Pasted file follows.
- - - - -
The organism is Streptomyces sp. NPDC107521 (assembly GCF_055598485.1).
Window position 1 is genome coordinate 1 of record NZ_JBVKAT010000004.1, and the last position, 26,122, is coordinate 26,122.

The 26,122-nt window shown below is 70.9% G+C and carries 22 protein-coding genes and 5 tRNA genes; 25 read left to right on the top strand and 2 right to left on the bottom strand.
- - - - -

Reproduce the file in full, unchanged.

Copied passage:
The organism is Streptomyces sp. NPDC107521 (assembly GCF_055598485.1).
Window position 1 is genome coordinate 1 of record NZ_JBVKAT010000004.1, and the last position, 26,122, is coordinate 26,122.

The 26,122-nt window shown below is 70.9% G+C and carries 22 protein-coding genes and 5 tRNA genes; 25 read left to right on the top strand and 2 right to left on the bottom strand.